For entrepreneurs seeking the next big thing, the cannabis industry—estimated to be a $166 billion market globally—could be a lucrative investment. But most of the market’s value is based on illicit activity, and it’s unclear if, or how quickly, states and other countries will move to legalize that activity. Those uncertainties haven’t deterred savvy professionals like alumni Ted Chung W99 and Jeff Monat W00 from finding success in the space. Chung, an entertainment and marketing executive with ties to rapper Snoop Dogg, and Monat, a partner at cannabis-focused private equity firm Merida Capital Partners, recently offered insight into “cannabusiness” alongside other sector leaders during an event hosted by the Wharton Alumni Club of New York on May 15.
One piece of advice? “This industry moves so fast, and you have to be willing to run through walls and think about seven things all the time,” Chung cautioned. But while the evening’s presenters painted a picture of a product category affected by quickly changing conditions, they also depicted a space that, with the right advocates, could become a mainstream market in the U.S. Here are three essential takeaways from the event.
Opportunity Is Everywhere
While the bulk of the $3.8 billion invested globally in the cannabis sector last quarter went to infrastructure such as greenhouses and farms, deal makers also poured money into a range of other areas, including hemp, extracts, software, agriculture technology, and consumption devices like vapes, according to data compiled by investment banking and advisory firm Viridian Capital Advisors.
One such investor, Monat’s firm Merida Capital, has found promise not only in consumer cannabis brands like Henry’s Original and Canndescent but also in subsectors as diverse as data analytics, product testing, and wellness.
The set of potential deals is wide-ranging, but investors could find it increasingly hard to secure reasonable prices because of well-funded companies like Canadian businesses and multi-state operators that are driving up competition, according to Viridian President Scott Greiper. “It’s difficult to be a buyer, and buy right,” he said. But on the flip side,”[It’s] a really good time to be the seller.”
Consumer-focused companies have a unique opportunity to establish their eminence in the U.S., which is just starting to experience the emergence of well-known brands. “There is the beginning of customer awareness, customer loyalty, and customer preference,” said Greiper. Familiar brands that currently lead the space, he estimated, have captured only small slices of the market in the states where they operate, leaving room for other businesses to make names for themselves.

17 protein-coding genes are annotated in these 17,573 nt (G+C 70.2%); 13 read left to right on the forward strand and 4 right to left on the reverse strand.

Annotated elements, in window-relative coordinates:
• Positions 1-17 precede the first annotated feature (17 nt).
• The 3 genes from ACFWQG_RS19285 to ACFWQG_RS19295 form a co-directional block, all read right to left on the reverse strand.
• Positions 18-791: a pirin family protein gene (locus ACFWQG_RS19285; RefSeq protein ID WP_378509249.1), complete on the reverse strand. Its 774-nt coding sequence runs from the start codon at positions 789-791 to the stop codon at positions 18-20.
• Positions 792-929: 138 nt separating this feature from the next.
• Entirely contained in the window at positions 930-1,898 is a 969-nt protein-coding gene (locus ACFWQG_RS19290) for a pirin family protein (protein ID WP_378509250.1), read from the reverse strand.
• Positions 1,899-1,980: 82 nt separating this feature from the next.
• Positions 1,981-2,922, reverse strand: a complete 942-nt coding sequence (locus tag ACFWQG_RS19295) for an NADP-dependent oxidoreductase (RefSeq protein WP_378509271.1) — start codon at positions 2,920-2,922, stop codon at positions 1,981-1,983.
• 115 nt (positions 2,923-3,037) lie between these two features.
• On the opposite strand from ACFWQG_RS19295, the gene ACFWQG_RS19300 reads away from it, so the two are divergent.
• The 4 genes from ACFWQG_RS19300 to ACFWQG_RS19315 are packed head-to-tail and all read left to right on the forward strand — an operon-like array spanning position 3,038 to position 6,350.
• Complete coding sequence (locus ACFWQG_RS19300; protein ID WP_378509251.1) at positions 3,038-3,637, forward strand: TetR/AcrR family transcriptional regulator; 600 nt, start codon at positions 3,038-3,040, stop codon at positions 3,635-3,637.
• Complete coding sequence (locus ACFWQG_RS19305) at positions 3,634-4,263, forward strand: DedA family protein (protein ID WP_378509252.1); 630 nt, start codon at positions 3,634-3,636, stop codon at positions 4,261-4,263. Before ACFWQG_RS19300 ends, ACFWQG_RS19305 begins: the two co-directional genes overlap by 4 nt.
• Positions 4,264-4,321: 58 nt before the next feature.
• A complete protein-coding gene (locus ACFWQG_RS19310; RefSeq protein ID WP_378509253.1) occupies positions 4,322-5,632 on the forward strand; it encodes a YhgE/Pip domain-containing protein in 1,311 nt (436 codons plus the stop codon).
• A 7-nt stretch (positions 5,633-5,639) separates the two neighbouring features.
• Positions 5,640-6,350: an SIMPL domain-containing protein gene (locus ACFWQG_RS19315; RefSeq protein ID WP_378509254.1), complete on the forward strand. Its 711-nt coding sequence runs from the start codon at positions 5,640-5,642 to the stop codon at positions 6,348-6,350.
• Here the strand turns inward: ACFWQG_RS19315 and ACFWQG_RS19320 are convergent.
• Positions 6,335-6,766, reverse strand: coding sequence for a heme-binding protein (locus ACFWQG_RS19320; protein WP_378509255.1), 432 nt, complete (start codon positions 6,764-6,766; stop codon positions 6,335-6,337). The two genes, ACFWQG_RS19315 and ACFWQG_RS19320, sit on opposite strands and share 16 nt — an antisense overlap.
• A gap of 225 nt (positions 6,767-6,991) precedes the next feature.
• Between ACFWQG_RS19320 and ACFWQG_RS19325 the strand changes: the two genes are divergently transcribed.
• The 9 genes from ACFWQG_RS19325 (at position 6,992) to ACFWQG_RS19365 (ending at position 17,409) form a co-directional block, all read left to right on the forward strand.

Chung, an early industry leader behind a number of cannabis companies, has been particularly cognizant of branding power in the sector. Leveraging a network of influencers, he has been pivotal in launching businesses such as consumer line LBS and content producer Merry Jane alongside sector luminaries like Snoop Dogg. “We knew brands very well, so we created a house of brands,” Chung said.
Education Is a Challenge
Pamela Hadfield, co-founder of online health platform HelloMD, tried several remedies for the longtime migraines she suffered before finding relief with cannabis. “Within six months, I had prevented my pain altogether, and six years later, I have not had a migraine since,” she said. That experience changed her mind about the substance and led her to pivot HelloMD from a traditional provider of online medical services to a telehealth company offering cannabis products and services.
To reach a wider audience, Hadfield called for more information among both general consumers and medical patients. “People really don’t know the difference between CBD and THC; they don’t know the difference between hemp and cannabis marijuana—very basic things,” she said. But even more difficult for industry advocates could be convincing doctors to recommend cannabis. “A bigger hurdle in education is educating the medical establishment,” she said.
In the consumer category, proponents like Chung are bridging the information gap in part through media such as the videos and online content made by Merry Jane. “There’s just a level of lack of knowledge and education, and once it’s around you and you have some level of context…then there’s a comfort level and an understanding on what decision you want to make,” Chung said. “The content side of what we do—we look at [that] as a Trojan horse to educate the world.”